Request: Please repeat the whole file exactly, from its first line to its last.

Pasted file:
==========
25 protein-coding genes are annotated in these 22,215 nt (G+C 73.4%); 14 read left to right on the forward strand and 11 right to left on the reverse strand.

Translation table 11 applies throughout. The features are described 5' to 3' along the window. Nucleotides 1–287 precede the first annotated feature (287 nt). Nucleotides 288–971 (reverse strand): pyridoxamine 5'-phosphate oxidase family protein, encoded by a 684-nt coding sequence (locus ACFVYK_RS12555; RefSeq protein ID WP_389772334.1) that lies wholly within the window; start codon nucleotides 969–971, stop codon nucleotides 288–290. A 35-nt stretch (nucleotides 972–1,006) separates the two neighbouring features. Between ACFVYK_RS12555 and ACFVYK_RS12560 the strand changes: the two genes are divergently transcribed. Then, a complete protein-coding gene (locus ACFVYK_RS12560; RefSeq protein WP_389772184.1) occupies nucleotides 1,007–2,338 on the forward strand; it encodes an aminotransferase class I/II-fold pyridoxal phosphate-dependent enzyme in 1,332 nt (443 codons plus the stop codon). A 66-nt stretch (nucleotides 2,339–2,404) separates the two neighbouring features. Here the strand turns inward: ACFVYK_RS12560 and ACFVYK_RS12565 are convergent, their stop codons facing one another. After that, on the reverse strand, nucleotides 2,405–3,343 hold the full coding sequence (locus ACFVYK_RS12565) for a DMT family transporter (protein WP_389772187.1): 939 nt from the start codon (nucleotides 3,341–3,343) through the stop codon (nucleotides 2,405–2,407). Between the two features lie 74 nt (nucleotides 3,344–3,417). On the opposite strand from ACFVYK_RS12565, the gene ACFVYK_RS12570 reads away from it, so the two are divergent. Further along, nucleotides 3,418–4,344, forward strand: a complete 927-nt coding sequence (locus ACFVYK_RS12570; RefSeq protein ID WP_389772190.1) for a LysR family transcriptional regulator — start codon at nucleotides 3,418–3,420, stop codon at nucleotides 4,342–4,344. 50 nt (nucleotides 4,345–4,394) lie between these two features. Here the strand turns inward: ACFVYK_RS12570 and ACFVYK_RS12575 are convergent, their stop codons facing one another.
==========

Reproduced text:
25 protein-coding genes are annotated in these 22,215 nt (G+C 73.4%); 14 read left to right on the forward strand and 11 right to left on the reverse strand.

Translation table 11 applies throughout. The features are described 5' to 3' along the window. Nucleotides 1–287 precede the first annotated feature (287 nt). Nucleotides 288–971 (reverse strand): pyridoxamine 5'-phosphate oxidase family protein, encoded by a 684-nt coding sequence (locus ACFVYK_RS12555; RefSeq protein ID WP_389772334.1) that lies wholly within the window; start codon nucleotides 969–971, stop codon nucleotides 288–290. A 35-nt stretch (nucleotides 972–1,006) separates the two neighbouring features. Between ACFVYK_RS12555 and ACFVYK_RS12560 the strand changes: the two genes are divergently transcribed. Then, a complete protein-coding gene (locus ACFVYK_RS12560; RefSeq protein WP_389772184.1) occupies nucleotides 1,007–2,338 on the forward strand; it encodes an aminotransferase class I/II-fold pyridoxal phosphate-dependent enzyme in 1,332 nt (443 codons plus the stop codon). A 66-nt stretch (nucleotides 2,339–2,404) separates the two neighbouring features. Here the strand turns inward: ACFVYK_RS12560 and ACFVYK_RS12565 are convergent, their stop codons facing one another. After that, on the reverse strand, nucleotides 2,405–3,343 hold the full coding sequence (locus ACFVYK_RS12565) for a DMT family transporter (protein WP_389772187.1): 939 nt from the start codon (nucleotides 3,341–3,343) through the stop codon (nucleotides 2,405–2,407). Between the two features lie 74 nt (nucleotides 3,344–3,417). On the opposite strand from ACFVYK_RS12565, the gene ACFVYK_RS12570 reads away from it, so the two are divergent. Further along, nucleotides 3,418–4,344, forward strand: a complete 927-nt coding sequence (locus ACFVYK_RS12570; RefSeq protein ID WP_389772190.1) for a LysR family transcriptional regulator — start codon at nucleotides 3,418–3,420, stop codon at nucleotides 4,342–4,344. 50 nt (nucleotides 4,345–4,394) lie between these two features. Here the strand turns inward: ACFVYK_RS12570 and ACFVYK_RS12575 are convergent, their stop codons facing one another.